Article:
Alumna profiles women leaders in higher ed

Content_CED_Lisa Takami
Lisa Mednick Takami

College of Education alumna Lisa Mednick Takami is out with a new book that shares the life experiences, secrets of success and barrier-breaking moves of women executives in higher education, all designed to inform and inspire new generations of leaders — female and male.

“Women in the Higher Education C-Suite: Diverse Executive Profiles” features interviews with 11 successful presidents, CEOs and executives in public and private universities. They include Cal State Long Beach President Jane Close Conoley and new California State University Chancellor Mildred Garcia.

Takami is a product of the CSU and of The Beach. She earned her doctorate in educational leadership from the CSULB College of Education in 2017, overcoming her own challenges while being a wife, mother of two, full-time administrator and doctoral student at the same time.

“The book is really intended to be a professional learning volume for aspiring leaders and also as a source of inspiration,” Takami said. “The stories that are told are very honest and from the heart.” 

The women featured come from very diverse backgrounds and hold very diverse executive positions, but share many commonalities, Takami said. 

Many were first-generation college students, trained in psychology and benefited from significant mentors and strong family support, Takami said. They were very intentional about their professional development, she said, and encourage others to do the same.

What struck Takami about President Conoley at The Beach was how she draws on her psychology background and how she managed through COVID and the racial reckoning that happened after the murder of George Floyd by a Minneapolis police officer. 

“I love the part of her chapter when she said (paraphrasing), ‘You know, we would try to start with easy problems, maybe what we would call low-hanging fruit, but there were none,’” Takami said. “… When you’re leading at that level, at a major urban university, there’s always something. And our job as leaders, managers at any level, very often is to listen, to understand and to problem-solve. And I think she’s very, very good at that and that’s why she’s had such a successful tenure.”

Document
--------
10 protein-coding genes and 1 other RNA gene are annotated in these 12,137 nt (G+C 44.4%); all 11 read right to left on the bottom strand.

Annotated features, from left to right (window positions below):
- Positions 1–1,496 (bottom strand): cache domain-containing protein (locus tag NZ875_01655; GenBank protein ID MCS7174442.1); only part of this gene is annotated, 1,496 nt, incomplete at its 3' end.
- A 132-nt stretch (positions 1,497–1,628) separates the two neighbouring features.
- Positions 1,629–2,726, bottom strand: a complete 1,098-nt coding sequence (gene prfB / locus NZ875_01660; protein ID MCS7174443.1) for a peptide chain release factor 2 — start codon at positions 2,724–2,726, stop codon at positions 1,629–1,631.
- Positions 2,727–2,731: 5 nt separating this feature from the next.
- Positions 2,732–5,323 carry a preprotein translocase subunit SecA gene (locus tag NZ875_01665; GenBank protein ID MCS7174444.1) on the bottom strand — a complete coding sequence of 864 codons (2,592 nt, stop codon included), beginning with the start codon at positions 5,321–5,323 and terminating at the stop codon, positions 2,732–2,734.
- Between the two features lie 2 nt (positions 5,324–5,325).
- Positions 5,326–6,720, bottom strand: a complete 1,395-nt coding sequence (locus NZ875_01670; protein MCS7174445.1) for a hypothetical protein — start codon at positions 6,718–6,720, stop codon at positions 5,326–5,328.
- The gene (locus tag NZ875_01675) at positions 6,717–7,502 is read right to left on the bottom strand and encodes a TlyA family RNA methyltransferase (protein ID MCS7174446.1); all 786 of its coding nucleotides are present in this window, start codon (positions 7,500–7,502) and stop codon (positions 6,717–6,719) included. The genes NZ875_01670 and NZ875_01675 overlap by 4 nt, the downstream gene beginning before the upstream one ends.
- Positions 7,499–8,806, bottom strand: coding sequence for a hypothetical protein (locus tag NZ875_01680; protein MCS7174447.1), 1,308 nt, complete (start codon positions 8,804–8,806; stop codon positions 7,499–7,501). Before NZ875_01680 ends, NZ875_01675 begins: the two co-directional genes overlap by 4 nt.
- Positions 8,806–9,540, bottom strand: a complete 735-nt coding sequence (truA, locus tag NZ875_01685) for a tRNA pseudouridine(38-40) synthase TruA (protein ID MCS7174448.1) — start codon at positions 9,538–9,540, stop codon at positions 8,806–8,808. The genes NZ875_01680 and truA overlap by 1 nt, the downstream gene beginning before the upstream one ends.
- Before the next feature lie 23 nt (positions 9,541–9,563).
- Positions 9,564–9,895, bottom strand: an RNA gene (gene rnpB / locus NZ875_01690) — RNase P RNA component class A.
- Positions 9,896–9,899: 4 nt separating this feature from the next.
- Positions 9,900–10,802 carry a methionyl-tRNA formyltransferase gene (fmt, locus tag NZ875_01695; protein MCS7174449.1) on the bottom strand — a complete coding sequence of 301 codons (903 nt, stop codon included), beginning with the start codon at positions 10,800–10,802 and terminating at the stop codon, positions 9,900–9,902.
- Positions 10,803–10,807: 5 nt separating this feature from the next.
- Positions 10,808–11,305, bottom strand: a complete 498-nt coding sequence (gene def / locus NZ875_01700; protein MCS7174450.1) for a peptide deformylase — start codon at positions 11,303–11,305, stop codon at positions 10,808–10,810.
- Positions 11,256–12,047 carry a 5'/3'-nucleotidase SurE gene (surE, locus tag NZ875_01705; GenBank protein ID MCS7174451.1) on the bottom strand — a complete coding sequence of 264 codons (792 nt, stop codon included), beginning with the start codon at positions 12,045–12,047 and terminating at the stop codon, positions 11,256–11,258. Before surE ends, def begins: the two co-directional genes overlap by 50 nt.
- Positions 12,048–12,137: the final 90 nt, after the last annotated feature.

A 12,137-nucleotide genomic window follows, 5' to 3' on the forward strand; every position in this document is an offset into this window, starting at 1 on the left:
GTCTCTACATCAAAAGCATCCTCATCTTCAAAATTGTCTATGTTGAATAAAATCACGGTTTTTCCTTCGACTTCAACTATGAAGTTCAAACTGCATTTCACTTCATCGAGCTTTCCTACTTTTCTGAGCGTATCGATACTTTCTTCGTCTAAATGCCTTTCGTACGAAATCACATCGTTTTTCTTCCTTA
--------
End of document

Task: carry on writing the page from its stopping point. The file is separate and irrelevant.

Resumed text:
Takami also highlighted Conoley’s description of how she realized that she can’t, and it’s not her job to, help everyone. It’s her job, Takami said, “to bring the best talent to bear for the benefit of students reaching their highest educational and workplace aspirations.” Conoley offers advice to readers interested in pursuing a college presidency, discusses what imprint she’d like to have on CSULB, and reveals what she’s learned and what she’s most proud of accomplishing during her eight years as the first woman leader of the university.  

“Dr. Conoley has always prioritized collegial relationships, and she emphasizes the importance of verbal and written communication,” Takami writes in the “What Can We Learn?” section of her chapter on Conoley. “Her background in psychology and the influence of significant mentors taught her to seek stakeholders’ meaning whether their words were welcome or rough…”

Takami’s book was released in mid-October and quickly rose to #1 on Amazon for Business, Diversity and Inclusion, she said. It’s in its second printing after the first sold out.

Takami herself has 15 years of higher ed administration experience. She’s currently special project director at North Orange Continuing Education, the standalone, non-credit campus of the North Orange Community College District. 

Takami has been profiling CEOs and senior leaders for the journal Women in Higher Education since 2014. During the pandemic she researched the marketplace and found a substantive book on women leaders in higher education hadn’t been written in 20 years, and so she needed to write one.

A book launch and signing will be held for Takami 5:30 p.m.-7 p.m. Jan. 3 at Beach Shops, the university bookstore. RSVP here: